Hypertensive Retinopathy – January 2021
A 38-year-old male with hypertension and diabetes presented to clinic referred by an optometric colleague for evaluation of decreased vision and a hemorrhages of the left retina. He had noticed a sudden decrease in vision in the left eye more so than the right eye since last week. He was in the hospital the week prior due to uncontrolled high blood pressure (about 230/130). He just started taking medications for hypertension a few days prior to his retinal evaluation.
On exam, his vision was about 20/60 and IOP was 20 in the left eye. The right eye was 20/20 with an IOP of 19. Confrontation visual fields were full bilaterally. Anterior chambers were Deep and Quiet. Evaluation of his posterior segment demonstrated both maculas having macular edema, hard exudates, and moderate dot/blot hemorrhages (DBHs) as well as cotton wool spots (CWSs). Below are his color fundus photo montages:
Figure 1. Fundus Photo: The color montage fundus photo of the both eyes show scattered intraretinal hemorrhages encroaching the fovea with flame-shaped hemorrhages along both arcades. Analysis of the vessels shows engorged venules and vessel tortuosity. The periphery of both eyes have multiple dot-blot and flame hemorrhages along both arcades.
OCTs were obtained to further elucidate macular pathology.
Figure 2. OCT of both eyes shows marked cystoid macular edema with intraretinal hyperreflective material consistent with hard exudates. The left eye OCT also shows some spillover sub retinal fluid.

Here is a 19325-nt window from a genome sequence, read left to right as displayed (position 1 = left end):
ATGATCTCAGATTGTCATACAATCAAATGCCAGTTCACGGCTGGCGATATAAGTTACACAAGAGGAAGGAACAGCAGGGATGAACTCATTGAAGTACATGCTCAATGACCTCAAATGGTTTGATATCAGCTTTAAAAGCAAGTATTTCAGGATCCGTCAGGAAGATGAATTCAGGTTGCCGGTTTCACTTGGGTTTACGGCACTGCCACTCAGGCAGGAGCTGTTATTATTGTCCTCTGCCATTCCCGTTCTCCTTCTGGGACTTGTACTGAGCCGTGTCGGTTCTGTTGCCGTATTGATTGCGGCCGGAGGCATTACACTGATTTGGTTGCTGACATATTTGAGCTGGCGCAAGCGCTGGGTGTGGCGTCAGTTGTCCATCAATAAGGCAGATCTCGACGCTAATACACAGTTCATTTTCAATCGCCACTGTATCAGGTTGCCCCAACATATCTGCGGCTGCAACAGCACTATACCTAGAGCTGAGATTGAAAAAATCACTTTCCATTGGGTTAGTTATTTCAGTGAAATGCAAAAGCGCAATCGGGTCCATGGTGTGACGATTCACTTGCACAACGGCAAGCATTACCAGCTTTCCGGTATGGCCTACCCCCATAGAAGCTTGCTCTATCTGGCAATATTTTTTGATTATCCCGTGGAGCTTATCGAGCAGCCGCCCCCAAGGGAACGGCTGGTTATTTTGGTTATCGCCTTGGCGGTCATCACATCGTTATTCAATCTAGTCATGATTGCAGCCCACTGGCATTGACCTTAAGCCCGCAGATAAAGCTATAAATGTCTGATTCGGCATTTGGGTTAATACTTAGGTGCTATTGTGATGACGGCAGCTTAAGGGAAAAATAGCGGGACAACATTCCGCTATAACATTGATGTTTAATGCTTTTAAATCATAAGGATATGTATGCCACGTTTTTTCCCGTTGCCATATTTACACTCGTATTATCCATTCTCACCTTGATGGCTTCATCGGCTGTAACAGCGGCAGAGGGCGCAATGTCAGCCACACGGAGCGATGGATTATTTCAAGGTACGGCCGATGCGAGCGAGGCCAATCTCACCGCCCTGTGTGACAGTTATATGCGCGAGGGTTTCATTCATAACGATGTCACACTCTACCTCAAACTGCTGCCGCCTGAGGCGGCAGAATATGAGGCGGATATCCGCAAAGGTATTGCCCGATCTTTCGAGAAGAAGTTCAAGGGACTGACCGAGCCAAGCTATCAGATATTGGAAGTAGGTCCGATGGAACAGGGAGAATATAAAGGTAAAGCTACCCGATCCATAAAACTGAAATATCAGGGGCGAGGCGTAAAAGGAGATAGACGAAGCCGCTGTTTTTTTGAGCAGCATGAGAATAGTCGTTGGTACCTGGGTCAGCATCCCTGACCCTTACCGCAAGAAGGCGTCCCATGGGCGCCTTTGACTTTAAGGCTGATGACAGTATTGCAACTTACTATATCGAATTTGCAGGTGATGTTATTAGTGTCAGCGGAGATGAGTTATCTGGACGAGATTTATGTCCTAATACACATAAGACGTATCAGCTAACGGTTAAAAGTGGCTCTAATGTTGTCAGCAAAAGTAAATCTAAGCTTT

Finally, a fluorescein angiogram was performed in the office:
Figure 3. Fluorescein Angiogram of the both eyes showing prominent leakage in the perifoveal area. There was blocking corresponding to the intraretinal hemorrhages. There was decreased perfusion and capillary remodeling of the fovea and macula consistent with an ischemia secondary to his hypertension.
Given the patient’s extremely elevated blood pressure, he was diagnosed with hypertensive retinopathy with a component of retinal venous occlusion and macular edema. At that time, intravitreal anti-VEGF injections were recommended in both eyes due to the existence of significant macular edema of both eyes, extensive non-perfusion, and subretinal fluid. He was also encouraged to maintain close follow-up with his primary care physician for optimization of his blood pressure and diabetes.
The patient received a 2mg/0.05 ml injection of Aflibercept (Eylea®) intravitreally in both eyes. He was scheduled for a follow-up appointment and a repeat injection in 4-5 weeks.
The patient was monitored closely every 1-2 months for intravitreal injections in the left eye. Over the course of 6 months, he was given a total of three injections in each eye. His edema resolved in both eyes and his vision improved from 20/60 to 20/25 in the left eye. His recent OCT, FA, and fundus photos are seen below:
Figure 4. Follow-up FA revealed decreased capillary non perfusion without neovascularization. The OCTs showed resolved edema with some post-occlusive outer retinal atrophy after the series of Aflibercept injections and the fundus photos show improving trace exudates on exam with decreased cotton wool spots and hemorrhages.
- Hypertensive Retinopathy
- Bilateral CRVO
- Susac’s disease
- Purtscher retinopathy
- Diabetic retinopathy
- Macular telangiectasia
- Radiation retinopathy
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